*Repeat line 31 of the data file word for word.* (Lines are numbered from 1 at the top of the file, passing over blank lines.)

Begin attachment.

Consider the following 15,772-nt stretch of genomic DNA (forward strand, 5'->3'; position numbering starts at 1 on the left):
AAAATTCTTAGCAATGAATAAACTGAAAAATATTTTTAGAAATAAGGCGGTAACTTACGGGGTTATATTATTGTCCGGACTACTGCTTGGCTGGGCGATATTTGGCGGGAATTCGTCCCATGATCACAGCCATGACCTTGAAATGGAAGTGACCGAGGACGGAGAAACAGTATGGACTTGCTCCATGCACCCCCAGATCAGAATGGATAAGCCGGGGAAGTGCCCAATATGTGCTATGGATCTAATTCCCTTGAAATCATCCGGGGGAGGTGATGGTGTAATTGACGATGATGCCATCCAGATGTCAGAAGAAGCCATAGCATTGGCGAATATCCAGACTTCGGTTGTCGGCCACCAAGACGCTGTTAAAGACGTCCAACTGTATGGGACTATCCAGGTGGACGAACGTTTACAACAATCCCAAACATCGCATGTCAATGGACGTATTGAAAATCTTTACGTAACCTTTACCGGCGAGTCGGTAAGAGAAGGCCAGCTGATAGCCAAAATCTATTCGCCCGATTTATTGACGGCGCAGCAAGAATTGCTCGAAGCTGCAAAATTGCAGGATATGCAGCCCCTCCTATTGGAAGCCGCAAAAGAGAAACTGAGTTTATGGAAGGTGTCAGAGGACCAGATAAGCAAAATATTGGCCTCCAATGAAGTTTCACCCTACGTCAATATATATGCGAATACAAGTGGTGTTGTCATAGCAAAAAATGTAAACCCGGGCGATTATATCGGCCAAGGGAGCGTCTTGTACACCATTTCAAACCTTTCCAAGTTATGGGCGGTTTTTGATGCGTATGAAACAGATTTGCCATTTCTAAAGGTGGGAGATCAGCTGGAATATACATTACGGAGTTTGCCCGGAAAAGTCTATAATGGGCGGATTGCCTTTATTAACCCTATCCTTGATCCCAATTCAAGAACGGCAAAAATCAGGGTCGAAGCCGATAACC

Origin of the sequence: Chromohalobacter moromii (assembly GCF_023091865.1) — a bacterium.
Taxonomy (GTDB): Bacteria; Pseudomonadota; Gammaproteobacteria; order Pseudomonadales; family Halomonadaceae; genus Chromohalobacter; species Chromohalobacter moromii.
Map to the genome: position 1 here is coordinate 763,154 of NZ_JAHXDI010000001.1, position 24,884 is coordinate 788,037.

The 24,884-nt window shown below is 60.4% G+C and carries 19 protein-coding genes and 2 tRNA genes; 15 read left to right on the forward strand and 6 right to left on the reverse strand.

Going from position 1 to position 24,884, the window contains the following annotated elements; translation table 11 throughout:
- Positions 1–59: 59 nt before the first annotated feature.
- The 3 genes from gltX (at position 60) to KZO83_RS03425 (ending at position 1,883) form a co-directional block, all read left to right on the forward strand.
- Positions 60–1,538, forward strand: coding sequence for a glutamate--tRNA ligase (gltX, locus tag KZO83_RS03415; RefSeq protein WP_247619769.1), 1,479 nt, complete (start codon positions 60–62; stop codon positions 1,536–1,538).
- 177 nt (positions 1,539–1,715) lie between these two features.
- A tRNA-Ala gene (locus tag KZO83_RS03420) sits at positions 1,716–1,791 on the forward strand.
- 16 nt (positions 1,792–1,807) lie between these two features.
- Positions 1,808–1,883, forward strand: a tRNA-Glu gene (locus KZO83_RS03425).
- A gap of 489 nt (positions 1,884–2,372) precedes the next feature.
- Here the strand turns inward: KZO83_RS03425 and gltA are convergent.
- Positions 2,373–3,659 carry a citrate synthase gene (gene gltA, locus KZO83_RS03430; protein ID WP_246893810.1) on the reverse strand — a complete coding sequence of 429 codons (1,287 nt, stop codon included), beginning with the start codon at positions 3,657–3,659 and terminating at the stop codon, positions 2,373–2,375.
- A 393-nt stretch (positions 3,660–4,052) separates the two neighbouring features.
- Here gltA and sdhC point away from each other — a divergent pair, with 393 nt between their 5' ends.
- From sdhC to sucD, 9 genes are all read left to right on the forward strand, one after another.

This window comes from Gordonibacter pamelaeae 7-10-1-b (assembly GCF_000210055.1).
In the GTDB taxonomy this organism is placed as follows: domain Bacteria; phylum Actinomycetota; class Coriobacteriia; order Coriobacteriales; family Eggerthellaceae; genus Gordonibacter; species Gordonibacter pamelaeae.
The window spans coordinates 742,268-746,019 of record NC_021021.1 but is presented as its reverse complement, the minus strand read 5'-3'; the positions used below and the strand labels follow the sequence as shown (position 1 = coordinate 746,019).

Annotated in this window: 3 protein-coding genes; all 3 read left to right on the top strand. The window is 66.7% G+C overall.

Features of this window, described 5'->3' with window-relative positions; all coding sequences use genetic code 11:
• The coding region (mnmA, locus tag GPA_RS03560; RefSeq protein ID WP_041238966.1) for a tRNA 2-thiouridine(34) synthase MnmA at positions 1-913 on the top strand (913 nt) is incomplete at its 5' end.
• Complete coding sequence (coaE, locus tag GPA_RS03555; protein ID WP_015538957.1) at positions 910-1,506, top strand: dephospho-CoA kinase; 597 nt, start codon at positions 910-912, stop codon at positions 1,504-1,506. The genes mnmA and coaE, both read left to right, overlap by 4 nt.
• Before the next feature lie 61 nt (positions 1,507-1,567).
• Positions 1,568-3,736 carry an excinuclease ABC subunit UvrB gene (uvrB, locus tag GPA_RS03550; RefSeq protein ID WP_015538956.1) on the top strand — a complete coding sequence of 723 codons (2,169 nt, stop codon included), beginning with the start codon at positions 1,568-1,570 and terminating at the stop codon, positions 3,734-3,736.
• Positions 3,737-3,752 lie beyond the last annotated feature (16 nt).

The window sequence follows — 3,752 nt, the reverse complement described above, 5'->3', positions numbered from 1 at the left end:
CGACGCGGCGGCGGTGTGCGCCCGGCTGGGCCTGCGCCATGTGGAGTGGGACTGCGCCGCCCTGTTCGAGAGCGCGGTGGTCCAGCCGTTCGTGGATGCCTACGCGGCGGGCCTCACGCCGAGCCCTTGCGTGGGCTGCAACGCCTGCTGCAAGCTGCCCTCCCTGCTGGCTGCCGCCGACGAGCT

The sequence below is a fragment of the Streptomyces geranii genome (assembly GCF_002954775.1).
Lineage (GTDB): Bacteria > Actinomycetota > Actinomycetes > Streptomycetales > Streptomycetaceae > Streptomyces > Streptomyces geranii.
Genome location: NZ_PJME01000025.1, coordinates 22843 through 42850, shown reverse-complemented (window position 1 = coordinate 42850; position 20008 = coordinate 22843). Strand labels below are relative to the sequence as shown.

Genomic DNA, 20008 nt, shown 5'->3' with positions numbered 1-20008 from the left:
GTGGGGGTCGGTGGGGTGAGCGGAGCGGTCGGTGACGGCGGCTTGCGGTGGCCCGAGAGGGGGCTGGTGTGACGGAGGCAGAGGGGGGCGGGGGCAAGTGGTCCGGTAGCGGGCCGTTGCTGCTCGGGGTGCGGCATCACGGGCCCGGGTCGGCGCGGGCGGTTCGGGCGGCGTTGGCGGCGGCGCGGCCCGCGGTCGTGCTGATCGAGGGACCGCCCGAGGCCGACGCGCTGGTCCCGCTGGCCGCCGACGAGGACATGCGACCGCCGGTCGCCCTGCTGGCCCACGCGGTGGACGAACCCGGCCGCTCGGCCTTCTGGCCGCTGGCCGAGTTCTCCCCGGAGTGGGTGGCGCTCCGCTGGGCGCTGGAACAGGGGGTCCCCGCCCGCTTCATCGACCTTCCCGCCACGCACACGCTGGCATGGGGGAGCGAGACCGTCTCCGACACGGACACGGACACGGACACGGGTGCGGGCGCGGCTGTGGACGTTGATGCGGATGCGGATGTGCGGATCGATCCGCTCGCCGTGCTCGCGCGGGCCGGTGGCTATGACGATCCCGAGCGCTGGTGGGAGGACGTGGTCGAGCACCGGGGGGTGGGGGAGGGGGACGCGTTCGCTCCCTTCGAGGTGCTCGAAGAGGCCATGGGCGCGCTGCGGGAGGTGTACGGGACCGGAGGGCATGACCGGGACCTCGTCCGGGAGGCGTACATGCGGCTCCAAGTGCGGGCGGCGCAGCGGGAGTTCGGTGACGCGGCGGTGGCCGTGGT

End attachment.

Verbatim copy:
The window sequence follows — 3,752 nt, the reverse complement described above, 5'->3', positions numbered from 1 at the left end: